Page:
• 1
    If by user identity you mean something like the user id and roles of the user doing the request, then you can have some cross cutting component that makes this information available for every request (like an injectable IUserContext). If, instead, you mean some other user properties, then you should consider moving those properties to the VideoService. – Francesc Castells Sep 3 at 9:29
  • yes, I meant user's id and roles, and I agree with you in that the inter-service calls should be as rare as possible, but I think that it is not quite possible practically to design fully separated microservices. Even absolutely Single Responsible microservices in choreography architecture sometimes need to call several other services to fulfill the user request from a gateway service. – ieXcept Sep 3 at 13:04
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    OK, then this is a cross cutting concern. Authentication and Authorization should be delegated as much as possible to an API Gateway as I mentioned in the answer and then consider the injectable IUserContext which is propagated to all services (as this is cross cutting, it's something you develop once for the whole system). Regarding if it's possible or not to design fully separated microservices, I'd say you should work with the assumption that it is possible and that you simply haven't come up with the solution yet. Just don't give up at the first obstacle. – Francesc Castells Sep 3 at 13:11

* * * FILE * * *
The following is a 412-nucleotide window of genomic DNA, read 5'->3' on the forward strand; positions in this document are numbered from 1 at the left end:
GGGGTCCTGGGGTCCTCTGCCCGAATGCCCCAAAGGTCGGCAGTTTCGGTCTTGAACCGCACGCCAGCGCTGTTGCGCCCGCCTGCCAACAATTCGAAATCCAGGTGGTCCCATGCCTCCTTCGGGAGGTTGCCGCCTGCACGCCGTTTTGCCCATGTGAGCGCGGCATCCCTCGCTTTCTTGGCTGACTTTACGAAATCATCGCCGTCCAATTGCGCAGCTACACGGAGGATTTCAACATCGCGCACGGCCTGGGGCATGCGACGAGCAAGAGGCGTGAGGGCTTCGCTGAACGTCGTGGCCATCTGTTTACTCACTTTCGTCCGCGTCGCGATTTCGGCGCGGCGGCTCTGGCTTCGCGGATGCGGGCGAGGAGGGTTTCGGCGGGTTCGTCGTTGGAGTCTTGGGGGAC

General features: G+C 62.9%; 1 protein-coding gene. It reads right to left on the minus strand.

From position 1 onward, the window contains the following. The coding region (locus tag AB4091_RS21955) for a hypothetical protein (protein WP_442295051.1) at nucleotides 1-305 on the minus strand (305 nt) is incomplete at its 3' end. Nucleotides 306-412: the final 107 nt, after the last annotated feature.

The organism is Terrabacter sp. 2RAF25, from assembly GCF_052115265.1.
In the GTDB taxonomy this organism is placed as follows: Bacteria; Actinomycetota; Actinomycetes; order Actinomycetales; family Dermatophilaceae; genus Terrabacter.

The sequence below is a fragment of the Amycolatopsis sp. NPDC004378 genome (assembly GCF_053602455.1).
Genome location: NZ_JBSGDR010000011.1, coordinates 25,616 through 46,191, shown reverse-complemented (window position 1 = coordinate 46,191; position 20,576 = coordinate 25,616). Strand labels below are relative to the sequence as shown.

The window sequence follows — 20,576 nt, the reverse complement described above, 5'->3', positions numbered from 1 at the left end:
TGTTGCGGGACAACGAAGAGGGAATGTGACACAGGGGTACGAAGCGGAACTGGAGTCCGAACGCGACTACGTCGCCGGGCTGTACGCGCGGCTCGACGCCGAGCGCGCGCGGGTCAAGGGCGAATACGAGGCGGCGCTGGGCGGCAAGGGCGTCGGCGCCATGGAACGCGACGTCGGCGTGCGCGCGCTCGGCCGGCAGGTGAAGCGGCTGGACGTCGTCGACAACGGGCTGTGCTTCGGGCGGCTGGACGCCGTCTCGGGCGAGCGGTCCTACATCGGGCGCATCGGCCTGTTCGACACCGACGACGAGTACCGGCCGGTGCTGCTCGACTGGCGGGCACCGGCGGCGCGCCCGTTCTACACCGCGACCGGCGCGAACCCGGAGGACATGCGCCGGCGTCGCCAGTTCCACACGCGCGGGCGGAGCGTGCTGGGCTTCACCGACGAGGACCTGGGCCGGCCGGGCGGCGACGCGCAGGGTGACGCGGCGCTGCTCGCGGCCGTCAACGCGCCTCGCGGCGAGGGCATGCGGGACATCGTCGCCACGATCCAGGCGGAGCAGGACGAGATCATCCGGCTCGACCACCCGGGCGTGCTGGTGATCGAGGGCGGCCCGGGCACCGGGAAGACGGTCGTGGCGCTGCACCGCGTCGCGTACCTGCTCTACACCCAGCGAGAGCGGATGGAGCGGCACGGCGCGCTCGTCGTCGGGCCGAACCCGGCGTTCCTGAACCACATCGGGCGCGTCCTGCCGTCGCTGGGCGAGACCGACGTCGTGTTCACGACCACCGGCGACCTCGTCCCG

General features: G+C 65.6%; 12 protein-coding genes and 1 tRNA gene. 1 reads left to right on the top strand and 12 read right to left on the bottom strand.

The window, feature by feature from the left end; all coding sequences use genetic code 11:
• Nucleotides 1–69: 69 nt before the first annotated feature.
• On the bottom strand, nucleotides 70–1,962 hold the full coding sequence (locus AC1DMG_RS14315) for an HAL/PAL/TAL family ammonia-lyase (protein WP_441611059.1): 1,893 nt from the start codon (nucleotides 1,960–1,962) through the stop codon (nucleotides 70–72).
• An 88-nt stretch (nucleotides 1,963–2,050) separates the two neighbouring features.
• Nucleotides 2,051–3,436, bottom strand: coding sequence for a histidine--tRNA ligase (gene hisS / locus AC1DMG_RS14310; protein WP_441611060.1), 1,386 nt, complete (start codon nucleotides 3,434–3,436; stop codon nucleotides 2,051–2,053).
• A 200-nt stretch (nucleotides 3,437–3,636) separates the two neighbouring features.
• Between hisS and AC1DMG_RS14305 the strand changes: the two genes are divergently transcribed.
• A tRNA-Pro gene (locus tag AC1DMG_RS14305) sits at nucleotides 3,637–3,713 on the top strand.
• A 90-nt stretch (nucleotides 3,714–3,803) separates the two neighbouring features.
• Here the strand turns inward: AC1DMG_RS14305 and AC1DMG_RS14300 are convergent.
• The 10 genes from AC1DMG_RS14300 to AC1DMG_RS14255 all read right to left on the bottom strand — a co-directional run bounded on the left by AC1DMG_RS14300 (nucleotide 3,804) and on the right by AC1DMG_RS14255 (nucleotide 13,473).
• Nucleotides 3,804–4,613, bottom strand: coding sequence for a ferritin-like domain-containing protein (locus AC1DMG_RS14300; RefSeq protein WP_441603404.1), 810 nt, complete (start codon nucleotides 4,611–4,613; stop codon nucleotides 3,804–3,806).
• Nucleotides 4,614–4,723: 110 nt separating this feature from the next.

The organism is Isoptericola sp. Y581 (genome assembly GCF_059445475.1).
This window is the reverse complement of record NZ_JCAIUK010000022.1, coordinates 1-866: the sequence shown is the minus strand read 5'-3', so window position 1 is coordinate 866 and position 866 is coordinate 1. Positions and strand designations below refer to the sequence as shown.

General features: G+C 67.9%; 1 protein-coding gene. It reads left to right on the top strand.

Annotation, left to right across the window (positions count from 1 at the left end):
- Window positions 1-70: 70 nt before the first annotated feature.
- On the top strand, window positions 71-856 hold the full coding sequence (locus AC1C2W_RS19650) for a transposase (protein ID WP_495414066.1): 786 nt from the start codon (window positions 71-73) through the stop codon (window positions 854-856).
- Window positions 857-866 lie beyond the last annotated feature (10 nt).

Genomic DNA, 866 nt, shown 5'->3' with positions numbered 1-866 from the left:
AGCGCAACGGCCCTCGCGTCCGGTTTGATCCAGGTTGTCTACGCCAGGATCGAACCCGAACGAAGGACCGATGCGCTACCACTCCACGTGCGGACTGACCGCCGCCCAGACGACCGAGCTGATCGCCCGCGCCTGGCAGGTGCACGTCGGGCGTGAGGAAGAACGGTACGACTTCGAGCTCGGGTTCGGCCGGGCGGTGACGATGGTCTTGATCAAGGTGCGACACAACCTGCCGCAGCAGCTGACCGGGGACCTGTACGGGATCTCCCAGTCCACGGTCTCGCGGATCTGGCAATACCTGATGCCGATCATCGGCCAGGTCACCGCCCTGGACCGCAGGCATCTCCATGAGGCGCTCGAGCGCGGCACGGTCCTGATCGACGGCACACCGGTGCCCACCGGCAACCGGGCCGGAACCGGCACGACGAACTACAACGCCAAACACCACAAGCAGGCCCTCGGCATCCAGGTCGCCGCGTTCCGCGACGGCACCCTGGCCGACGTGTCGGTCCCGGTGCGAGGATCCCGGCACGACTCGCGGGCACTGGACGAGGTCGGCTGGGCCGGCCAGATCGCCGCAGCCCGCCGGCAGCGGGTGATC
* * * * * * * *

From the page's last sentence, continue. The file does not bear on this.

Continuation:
• Also note that a user or client (through an api gateway) is allowed to call multiple services obviously, so it's perfectly acceptable that a single api request triggers queries or triggers operations on multiple services. What is not good and goes against the microservices architecture is creating a service that calls another service that calls another service. This happens when you create services like UserProfile, because then all other services will depend on this service to perform their job, which means they are not autonomous anymore. – Francesc Castells Sep 3 at 13:16

The point of microservices - or as I call them focussed services - is dealing with one topic on one logial service (which could be several physical instances).

The kind of architecture you describe could be put in the following services:

  • Auth
  • User